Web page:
The Aroostook War was a confrontation between British and Maine authorities in disputed territory known as Madawaska. During the Napoleonic Wars, Britain was in dire need of wood and the region’s pine forests became an important commodity. Claimed by both Maine and New Brunswick, Madawaska became fertile ground for confrontations between the two. The war peaked in 1838‒39 when the governor of Maine, John Fairfield, sent a group, led by Rufus McIntyre, to stop “provincials” from entering territory that Fairfield believed was Maine’s. McIntyre was captured and accused of invading the colony. The conflict ended in 1842 with the Webster-Ashburton Treaty, which divided the territory along the Saint John River.
The Battle of the Windmill was one of a series of raids launched along the Canada/US border in the summer and fall of 1838 by the Hunters’ Lodges, secret societies established by Canadian rebels who had taken refuge in the northern United States after the failed rebellions of 1837. Several thousand Americans also joined these societies, whose goal was to push the United Kingdom and the United States into war so as to liberate the Canadian provinces from British tyranny. The Battle of the Windmill was fought from 12 to 16 November 1838 near Prescott, in Upper Canada, and ended in a defeat for the invaders from the US. One month later, the Battle of Windsor put an end to the American incursions and Canadian rebellions.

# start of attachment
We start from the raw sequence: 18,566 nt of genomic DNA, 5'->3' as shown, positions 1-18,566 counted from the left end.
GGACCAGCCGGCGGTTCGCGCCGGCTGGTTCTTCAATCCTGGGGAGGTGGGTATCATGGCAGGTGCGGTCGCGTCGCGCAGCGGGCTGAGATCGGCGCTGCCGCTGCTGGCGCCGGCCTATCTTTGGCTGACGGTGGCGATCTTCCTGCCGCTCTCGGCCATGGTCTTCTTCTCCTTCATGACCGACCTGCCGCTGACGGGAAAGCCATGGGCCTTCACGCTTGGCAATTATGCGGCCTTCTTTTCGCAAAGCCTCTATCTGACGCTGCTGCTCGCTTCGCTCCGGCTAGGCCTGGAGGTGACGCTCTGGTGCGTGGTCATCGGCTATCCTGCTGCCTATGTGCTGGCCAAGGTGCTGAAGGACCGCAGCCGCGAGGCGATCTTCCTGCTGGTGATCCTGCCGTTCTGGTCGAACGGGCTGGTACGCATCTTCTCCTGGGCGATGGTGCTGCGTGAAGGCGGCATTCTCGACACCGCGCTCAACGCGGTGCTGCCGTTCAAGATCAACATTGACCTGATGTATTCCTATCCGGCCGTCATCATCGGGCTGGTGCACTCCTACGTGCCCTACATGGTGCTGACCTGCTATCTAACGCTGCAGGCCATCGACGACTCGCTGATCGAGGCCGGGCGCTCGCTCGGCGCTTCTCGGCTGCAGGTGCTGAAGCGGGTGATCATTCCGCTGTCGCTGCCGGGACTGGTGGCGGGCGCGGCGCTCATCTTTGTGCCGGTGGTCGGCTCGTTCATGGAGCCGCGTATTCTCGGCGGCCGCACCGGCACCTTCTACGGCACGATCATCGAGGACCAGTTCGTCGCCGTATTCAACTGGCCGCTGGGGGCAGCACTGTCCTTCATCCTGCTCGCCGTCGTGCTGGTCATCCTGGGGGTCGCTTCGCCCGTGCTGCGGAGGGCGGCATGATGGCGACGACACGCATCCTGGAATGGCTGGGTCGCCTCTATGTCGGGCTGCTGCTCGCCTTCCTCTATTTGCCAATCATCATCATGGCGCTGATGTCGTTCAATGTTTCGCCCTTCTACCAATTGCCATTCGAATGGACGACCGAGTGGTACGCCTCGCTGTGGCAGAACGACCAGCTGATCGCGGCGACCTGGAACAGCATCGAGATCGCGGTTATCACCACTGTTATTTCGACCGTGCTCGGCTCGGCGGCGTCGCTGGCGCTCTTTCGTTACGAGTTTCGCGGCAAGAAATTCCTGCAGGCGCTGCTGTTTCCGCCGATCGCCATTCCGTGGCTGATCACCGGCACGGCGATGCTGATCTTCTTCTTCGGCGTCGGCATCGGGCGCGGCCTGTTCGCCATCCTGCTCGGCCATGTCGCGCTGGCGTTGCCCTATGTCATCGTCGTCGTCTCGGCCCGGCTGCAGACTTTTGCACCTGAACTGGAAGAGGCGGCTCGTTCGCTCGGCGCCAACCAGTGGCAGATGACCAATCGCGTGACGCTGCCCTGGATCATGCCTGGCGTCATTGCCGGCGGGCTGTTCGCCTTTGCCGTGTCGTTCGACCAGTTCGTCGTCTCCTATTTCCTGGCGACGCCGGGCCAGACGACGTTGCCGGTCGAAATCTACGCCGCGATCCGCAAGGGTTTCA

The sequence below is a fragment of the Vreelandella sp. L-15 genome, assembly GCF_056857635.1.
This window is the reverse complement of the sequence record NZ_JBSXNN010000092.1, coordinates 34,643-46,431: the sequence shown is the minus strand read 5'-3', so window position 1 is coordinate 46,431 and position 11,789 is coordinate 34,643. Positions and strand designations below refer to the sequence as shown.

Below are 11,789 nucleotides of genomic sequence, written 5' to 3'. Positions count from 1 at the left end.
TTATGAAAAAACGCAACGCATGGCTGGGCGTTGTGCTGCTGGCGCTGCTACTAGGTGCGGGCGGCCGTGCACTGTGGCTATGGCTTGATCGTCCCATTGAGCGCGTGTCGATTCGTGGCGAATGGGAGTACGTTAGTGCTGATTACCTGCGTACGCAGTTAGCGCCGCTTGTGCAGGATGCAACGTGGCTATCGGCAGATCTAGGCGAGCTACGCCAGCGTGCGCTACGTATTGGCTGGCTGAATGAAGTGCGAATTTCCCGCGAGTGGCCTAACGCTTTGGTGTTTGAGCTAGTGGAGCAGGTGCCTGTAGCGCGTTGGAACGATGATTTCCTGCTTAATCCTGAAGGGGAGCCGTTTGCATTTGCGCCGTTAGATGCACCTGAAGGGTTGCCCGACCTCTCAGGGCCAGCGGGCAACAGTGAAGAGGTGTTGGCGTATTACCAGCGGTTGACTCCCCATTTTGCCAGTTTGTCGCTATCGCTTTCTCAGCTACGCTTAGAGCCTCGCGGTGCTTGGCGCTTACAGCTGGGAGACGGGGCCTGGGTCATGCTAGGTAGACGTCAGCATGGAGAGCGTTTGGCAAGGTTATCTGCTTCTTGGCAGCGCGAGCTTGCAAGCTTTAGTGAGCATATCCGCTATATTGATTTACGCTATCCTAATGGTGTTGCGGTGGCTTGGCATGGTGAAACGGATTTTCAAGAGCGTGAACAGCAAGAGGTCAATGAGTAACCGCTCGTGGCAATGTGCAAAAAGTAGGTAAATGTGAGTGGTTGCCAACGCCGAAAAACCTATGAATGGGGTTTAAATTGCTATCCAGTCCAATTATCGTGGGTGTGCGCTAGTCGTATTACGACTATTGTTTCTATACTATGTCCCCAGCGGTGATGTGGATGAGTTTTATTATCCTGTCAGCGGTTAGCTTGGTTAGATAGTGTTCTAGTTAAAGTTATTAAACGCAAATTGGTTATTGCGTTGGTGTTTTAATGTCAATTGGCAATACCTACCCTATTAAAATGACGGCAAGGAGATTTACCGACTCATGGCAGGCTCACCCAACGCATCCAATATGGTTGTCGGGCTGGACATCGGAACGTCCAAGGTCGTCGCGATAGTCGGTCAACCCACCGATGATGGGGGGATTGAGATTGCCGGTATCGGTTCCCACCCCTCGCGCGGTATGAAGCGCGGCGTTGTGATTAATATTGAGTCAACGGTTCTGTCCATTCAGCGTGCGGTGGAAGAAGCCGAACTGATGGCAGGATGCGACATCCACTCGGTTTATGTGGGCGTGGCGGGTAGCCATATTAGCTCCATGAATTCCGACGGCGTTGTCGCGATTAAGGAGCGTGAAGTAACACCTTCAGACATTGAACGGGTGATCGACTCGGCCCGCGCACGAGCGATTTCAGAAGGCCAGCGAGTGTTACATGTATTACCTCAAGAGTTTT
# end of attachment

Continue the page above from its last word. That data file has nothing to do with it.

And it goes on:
Treaty Day commemorates the day that certain treaties were signed by the Government of Canada and Indigenous peoples between the 18th and 20th centuries. Treaty Day is also a celebration of the historic relationship between Indigenous peoples and the federal government. It promotes public awareness about Indigenous culture, history and heritage for all Canadians.